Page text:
“We’re also offering Thighs of the Realm, from Sir Chris Hoy and Elis Ligtlee, who is a Knight of the Order of Orange-Nassau. Muscles were also donated by Shane Kelly, Laura Trott and Jason Kenny, plus Kristina Vogel, Anastasia Voynova and the recently retired duo of Stephanie Morton and Anna Meares.”

Road cyclists have also agreed to participate in the program. German sprinter Andre ‘Gorilla’ Greipel will donate his calf muscles when he retires to concentrate on his singing career. Dylan Groenewegen and Erik Zabel are offering their pistons, and Mario Cipollini’s muscles come with a free waxing and tanning kit.

Each set of muscles comes with a diet and workout guide to help maintain the muscles, as well as a free pair of custom-made jeans which will actually fit over the ample legs.

The program is so popular organisers are requesting muscles from current riders, and may expand the program’s remit to include other body parts.

“We’ve made contact with Peter Sagan, whose muscles have been requested by road cyclists, sprinters, puncheurs and mountain bikers. Marianne Vos, Wout van Aert and Pauline Ferrand-Prevot have been swamped with requests, and everyone wants Mathieu Van der Poel’s legs, heart, lungs…

Image: http://www.gettyimages.com

Gift for life.

Gift arrive today.

What gift arrives today? replied Gwen, who recognised Wilson’s number but not the content of the message from the jovial and effusive charity liaison.

Arrive Gift today, make you happy forever.

Eternal happiness was not the first grand claim Wilson had made, but the transactions between Gwen and the children’s charity usually flowed in the opposite direction. Appreciation letters were common, especially approaching Christmas, but never before a gift. Thabani’s letter had impressed Gwen and Dara immensely, for its linguistic competence and the cute drawing of a tropical palm tree, despite the children’s home lying in the heart of southern Zimbabwe’s arid region.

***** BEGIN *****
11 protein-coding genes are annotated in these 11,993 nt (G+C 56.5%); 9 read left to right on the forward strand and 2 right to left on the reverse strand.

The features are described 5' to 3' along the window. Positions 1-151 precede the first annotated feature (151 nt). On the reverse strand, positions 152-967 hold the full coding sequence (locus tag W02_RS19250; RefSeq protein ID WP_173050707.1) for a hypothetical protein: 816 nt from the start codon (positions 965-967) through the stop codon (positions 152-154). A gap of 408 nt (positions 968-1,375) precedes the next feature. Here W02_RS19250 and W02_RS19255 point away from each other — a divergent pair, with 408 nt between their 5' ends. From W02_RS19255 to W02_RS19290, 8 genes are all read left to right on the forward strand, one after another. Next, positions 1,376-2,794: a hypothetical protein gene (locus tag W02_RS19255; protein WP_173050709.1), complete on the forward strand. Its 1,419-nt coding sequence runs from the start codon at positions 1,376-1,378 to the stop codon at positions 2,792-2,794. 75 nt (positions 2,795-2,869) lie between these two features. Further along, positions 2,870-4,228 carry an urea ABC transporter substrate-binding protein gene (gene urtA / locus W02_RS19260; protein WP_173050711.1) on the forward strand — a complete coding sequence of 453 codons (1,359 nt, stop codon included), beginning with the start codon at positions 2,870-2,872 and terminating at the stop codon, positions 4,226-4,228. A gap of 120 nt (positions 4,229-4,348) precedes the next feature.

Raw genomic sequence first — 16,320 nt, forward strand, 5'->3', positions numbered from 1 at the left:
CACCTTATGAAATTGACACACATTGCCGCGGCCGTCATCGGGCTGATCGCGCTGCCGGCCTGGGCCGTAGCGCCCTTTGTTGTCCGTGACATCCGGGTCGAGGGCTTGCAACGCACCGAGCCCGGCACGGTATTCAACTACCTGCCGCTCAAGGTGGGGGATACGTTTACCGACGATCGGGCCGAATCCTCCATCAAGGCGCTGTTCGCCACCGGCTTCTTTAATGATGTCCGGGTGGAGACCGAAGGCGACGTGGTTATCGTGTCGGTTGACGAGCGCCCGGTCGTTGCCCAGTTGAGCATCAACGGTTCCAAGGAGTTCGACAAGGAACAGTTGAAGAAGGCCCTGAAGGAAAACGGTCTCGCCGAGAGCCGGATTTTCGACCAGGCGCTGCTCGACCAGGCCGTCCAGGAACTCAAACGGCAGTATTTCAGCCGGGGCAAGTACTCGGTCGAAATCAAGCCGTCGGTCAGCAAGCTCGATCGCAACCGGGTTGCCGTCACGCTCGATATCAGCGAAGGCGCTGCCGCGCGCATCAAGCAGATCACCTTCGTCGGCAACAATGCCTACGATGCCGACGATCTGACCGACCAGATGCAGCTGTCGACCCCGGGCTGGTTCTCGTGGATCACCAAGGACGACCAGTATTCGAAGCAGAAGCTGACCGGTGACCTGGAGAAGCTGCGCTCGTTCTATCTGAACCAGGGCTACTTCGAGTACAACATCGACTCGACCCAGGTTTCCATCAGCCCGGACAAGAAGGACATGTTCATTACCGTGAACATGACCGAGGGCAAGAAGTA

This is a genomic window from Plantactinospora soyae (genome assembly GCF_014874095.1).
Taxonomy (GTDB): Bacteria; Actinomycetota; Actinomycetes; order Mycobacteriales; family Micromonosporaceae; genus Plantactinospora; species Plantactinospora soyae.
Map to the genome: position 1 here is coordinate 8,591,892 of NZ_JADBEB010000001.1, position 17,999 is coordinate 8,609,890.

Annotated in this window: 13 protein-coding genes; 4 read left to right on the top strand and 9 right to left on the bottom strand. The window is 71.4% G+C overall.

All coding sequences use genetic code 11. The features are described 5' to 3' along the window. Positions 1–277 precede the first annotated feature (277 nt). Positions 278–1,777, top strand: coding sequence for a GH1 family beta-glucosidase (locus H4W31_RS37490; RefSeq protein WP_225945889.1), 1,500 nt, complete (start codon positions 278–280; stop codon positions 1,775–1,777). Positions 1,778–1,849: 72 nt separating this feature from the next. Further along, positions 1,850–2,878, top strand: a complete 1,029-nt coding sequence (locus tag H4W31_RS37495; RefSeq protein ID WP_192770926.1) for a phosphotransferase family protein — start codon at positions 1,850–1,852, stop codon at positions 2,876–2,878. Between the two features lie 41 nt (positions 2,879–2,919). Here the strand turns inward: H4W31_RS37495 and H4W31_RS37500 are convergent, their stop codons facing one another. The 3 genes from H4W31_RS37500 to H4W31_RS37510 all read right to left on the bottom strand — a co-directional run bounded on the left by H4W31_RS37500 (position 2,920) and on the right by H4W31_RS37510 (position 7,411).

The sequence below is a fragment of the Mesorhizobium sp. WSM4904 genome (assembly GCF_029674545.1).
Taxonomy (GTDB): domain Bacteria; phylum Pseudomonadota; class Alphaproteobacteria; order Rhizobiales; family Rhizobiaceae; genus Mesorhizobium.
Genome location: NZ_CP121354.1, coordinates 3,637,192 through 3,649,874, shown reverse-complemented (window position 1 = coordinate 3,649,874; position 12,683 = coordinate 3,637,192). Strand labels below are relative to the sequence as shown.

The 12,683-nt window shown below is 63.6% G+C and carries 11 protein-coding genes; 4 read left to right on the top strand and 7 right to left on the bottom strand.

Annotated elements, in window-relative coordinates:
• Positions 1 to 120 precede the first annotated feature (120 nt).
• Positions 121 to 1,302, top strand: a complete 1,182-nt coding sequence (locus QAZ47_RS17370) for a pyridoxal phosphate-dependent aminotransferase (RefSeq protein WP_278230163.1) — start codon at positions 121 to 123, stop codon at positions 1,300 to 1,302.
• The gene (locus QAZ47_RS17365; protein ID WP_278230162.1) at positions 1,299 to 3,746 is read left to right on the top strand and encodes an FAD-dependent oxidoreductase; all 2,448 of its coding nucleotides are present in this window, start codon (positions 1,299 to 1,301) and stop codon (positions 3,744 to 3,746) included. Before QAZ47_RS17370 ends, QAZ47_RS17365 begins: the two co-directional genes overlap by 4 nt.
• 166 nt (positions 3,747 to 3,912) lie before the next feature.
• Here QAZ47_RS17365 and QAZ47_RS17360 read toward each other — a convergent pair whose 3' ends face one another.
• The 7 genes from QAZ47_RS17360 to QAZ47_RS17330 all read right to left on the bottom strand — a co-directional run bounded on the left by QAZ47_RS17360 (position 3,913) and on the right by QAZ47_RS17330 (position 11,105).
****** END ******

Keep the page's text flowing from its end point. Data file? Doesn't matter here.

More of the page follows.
He’s clever, Gwen had told Wilson.

No, is not Clever, is Thabani, he’d replied.

“You should give Wilson some lessons in grammar, and tactful language,” quipped Dara light-heartedly. The grammar lessons did not eventuate, nor did the sponsorship the couple had initially requested. They’d been matched with 3-year-old Rose and had been quite content. But they soon discovered that Rose would not be receiving their benevolence. When they contacted Wilson, he informed them Rose had never existed. Maybe they were thinking of Primrose, or her identical sisters Prudence and Privilege.

Sensing their disappointment, and determined to find a child to benefit from the couple’s goodwill, Wilson had messaged soon after,

You want Charity?

Us, charity? This wasn’t making any sense. Gwen understood the difficulty of communicating in a second language, her students faced it every day, but now Wilson seemed to be offering them charity. What is happening?

To be honest, Wilson, we’ve almost lost hope, they’d confessed after hearing the news of Rose and failing to secure another sponsor child.

No, not lose Hope, Hope and Faith I see today with my very own eyes, this I am sure.

Gwen was buoyed by Wilson’s irrepressible optimism and his continued dedication in undeniably challenging circumstances, and she and Dara were determined to provide an impoverished child with a better life. But even after endless trials and tribulations with their charitable efforts, they still had no idea why they would now be the recipients of a gift.

“Maybe it’s a thank you for the water pump we funded, suggested Dara. “or the equipment for the sewing and carpentry workshops. Wilson did say the sewing machines were ‘great for Blessing’ though I’m sure he meant to say ‘a grateful blessing’.”

“Perhaps, but why send us a gift, and how can Wilson be sure it’ll arrive today? Nothing sent between here and Zimbabwe has ever arrived on time.”

Then the couple heard a noise. A noise that would change their lives forever, just as Wilson had promised.

Ding, dong!

Gwen opened the door. Standing in front of her was not a harried delivery driver demanding a signature. At their door stood a shy young African boy gazing up at her with big, brown eyes.

“Hello, how are you?” he whispered.

“My name is Gift Matebe.”

Image: Jess Bailey